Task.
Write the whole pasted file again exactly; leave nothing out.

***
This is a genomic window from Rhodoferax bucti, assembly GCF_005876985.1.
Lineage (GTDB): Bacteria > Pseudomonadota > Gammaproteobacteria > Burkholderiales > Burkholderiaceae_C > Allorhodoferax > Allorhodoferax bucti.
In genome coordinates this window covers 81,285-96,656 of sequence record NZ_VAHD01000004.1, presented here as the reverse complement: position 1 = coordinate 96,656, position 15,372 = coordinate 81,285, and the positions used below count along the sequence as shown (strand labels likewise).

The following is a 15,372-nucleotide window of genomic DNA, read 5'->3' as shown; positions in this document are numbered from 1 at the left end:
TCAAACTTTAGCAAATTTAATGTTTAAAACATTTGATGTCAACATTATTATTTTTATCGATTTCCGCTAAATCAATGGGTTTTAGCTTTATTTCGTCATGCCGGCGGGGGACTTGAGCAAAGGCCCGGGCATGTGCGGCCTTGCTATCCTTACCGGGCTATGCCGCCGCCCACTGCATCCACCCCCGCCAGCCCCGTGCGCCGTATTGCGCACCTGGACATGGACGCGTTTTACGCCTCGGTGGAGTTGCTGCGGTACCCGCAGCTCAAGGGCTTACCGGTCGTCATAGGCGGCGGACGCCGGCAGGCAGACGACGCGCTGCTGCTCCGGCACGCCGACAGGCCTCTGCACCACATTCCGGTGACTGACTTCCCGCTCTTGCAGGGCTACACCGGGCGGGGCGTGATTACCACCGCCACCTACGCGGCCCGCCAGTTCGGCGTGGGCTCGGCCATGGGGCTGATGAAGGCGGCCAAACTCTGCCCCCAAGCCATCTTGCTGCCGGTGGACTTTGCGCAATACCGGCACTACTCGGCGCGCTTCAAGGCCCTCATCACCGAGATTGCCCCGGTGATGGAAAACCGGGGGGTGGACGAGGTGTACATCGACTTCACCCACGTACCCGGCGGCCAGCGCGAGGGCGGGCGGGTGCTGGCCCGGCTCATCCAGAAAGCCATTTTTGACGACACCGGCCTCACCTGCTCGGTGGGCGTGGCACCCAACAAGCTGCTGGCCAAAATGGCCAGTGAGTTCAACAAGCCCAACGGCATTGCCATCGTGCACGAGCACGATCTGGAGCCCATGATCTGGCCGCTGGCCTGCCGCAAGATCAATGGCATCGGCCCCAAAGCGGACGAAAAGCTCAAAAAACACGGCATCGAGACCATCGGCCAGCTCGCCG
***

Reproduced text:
This is a genomic window from Rhodoferax bucti, assembly GCF_005876985.1.
Lineage (GTDB): Bacteria > Pseudomonadota > Gammaproteobacteria > Burkholderiales > Burkholderiaceae_C > Allorhodoferax > Allorhodoferax bucti.
In genome coordinates this window covers 81,285-96,656 of sequence record NZ_VAHD01000004.1, presented here as the reverse complement: position 1 = coordinate 96,656, position 15,372 = coordinate 81,285, and the positions used below count along the sequence as shown (strand labels likewise).

The following is a 15,372-nucleotide window of genomic DNA, read 5'->3' as shown; positions in this document are numbered from 1 at the left end:
TCAAACTTTAGCAAATTTAATGTTTAAAACATTTGATGTCAACATTATTATTTTTATCGATTTCCGCTAAATCAATGGGTTTTAGCTTTATTTCGTCATGCCGGCGGGGGACTTGAGCAAAGGCCCGGGCATGTGCGGCCTTGCTATCCTTACCGGGCTATGCCGCCGCCCACTGCATCCACCCCCGCCAGCCCCGTGCGCCGTATTGCGCACCTGGACATGGACGCGTTTTACGCCTCGGTGGAGTTGCTGCGGTACCCGCAGCTCAAGGGCTTACCGGTCGTCATAGGCGGCGGACGCCGGCAGGCAGACGACGCGCTGCTGCTCCGGCACGCCGACAGGCCTCTGCACCACATTCCGGTGACTGACTTCCCGCTCTTGCAGGGCTACACCGGGCGGGGCGTGATTACCACCGCCACCTACGCGGCCCGCCAGTTCGGCGTGGGCTCGGCCATGGGGCTGATGAAGGCGGCCAAACTCTGCCCCCAAGCCATCTTGCTGCCGGTGGACTTTGCGCAATACCGGCACTACTCGGCGCGCTTCAAGGCCCTCATCACCGAGATTGCCCCGGTGATGGAAAACCGGGGGGTGGACGAGGTGTACATCGACTTCACCCACGTACCCGGCGGCCAGCGCGAGGGCGGGCGGGTGCTGGCCCGGCTCATCCAGAAAGCCATTTTTGACGACACCGGCCTCACCTGCTCGGTGGGCGTGGCACCCAACAAGCTGCTGGCCAAAATGGCCAGTGAGTTCAACAAGCCCAACGGCATTGCCATCGTGCACGAGCACGATCTGGAGCCCATGATCTGGCCGCTGGCCTGCCGCAAGATCAATGGCATCGGCCCCAAAGCGGACGAAAAGCTCAAAAAACACGGCATCGAGACCATCGGCCAGCTCGCCG